There is an insightful article in this month’s C-JASN entitled “Misapplications of Commonly-Used Kidney Equations: Renal Physiology in Practice” by Nguyen et al which is kind of fun to read.
One of the clinical vignettes they present involves the use of the FENa calculation by a medical student to erroneously conclude that a CKD patient had ATN. I see the FENa quite commonly misused even by housestaff, so the discussion is pertinent.
To summarize the case: a woman with CKD and a baseline creatinine of 1.7mg/dL presents to the emergency room with a three day history of diarrhea. She had acute-on-chronic renal failure with a Cr of now 3.4 mg/dL, and despite the fact that her clinical exam was consistent with hypovolemia (orthostatic vital signs, skin tenting), she was erroneously diagnosed with ATN because her FENa was calculated to be 1.45%–above the magical cutoff of 1% we all learn as young internists.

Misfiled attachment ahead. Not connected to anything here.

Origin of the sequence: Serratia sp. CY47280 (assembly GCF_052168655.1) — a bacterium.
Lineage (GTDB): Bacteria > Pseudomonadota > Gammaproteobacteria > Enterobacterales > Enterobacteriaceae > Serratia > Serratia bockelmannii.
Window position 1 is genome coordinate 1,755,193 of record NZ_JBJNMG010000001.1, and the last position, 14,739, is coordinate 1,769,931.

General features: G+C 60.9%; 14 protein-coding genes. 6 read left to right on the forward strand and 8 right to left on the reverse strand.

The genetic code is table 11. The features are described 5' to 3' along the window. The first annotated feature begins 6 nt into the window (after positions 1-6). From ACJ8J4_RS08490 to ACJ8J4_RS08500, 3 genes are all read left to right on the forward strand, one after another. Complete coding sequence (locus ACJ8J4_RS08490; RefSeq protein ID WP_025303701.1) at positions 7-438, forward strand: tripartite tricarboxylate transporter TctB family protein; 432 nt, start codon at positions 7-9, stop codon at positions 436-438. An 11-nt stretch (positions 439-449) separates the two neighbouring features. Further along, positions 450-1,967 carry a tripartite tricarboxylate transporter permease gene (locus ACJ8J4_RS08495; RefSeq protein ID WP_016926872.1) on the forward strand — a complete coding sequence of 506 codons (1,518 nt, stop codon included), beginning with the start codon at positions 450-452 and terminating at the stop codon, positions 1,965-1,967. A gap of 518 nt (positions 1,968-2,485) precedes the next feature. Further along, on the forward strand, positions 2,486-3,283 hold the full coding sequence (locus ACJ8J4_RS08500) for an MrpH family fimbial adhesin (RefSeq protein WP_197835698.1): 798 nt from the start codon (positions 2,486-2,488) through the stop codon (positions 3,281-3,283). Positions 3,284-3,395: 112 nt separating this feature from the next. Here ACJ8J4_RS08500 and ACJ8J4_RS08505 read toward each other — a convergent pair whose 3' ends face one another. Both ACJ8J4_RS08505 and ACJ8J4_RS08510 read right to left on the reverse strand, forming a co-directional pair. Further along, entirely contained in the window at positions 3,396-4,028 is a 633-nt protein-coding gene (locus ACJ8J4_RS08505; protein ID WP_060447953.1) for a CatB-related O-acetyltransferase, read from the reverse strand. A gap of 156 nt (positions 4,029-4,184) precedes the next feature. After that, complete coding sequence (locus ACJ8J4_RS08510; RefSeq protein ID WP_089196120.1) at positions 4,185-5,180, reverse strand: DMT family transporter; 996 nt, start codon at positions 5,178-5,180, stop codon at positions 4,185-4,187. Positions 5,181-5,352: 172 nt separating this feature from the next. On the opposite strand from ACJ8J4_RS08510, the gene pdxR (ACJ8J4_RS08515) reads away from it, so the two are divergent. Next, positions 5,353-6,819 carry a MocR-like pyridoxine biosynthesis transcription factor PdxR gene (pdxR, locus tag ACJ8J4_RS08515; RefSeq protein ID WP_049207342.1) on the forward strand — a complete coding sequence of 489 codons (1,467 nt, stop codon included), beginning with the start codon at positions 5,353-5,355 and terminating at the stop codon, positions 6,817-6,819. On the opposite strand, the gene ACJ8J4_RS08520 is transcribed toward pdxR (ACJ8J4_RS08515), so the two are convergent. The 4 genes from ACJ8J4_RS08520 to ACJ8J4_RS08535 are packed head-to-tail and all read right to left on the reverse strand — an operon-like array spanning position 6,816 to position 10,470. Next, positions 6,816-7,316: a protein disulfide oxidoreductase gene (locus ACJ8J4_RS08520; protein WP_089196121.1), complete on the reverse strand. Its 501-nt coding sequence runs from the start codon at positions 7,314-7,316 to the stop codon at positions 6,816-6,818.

Here’s why it’s incorrect in this instance. Recall that FENa is simply the ratio of the Na excreted divided by the Na filtered. For the same amount of daily dietary Na intake, A CKD patient will have a much higher FENa than a patient with normal kidneys, as in order to achieve a steady-state they will have to excrete the same amount of Na but using a much lower GFR. The authors calculate that this patient’s resting FENa on the typical American diet would be about 2.4%. Thus, the measured FENa of 1.45% probably represents an appropriate Na retention response to volume depletion.
The FENa is most useful in the setting of oliguric acute kidney injury, and in the absence of metabolic alkalosis, significant CKD, or diuretic use. A value 1% suggests ATN.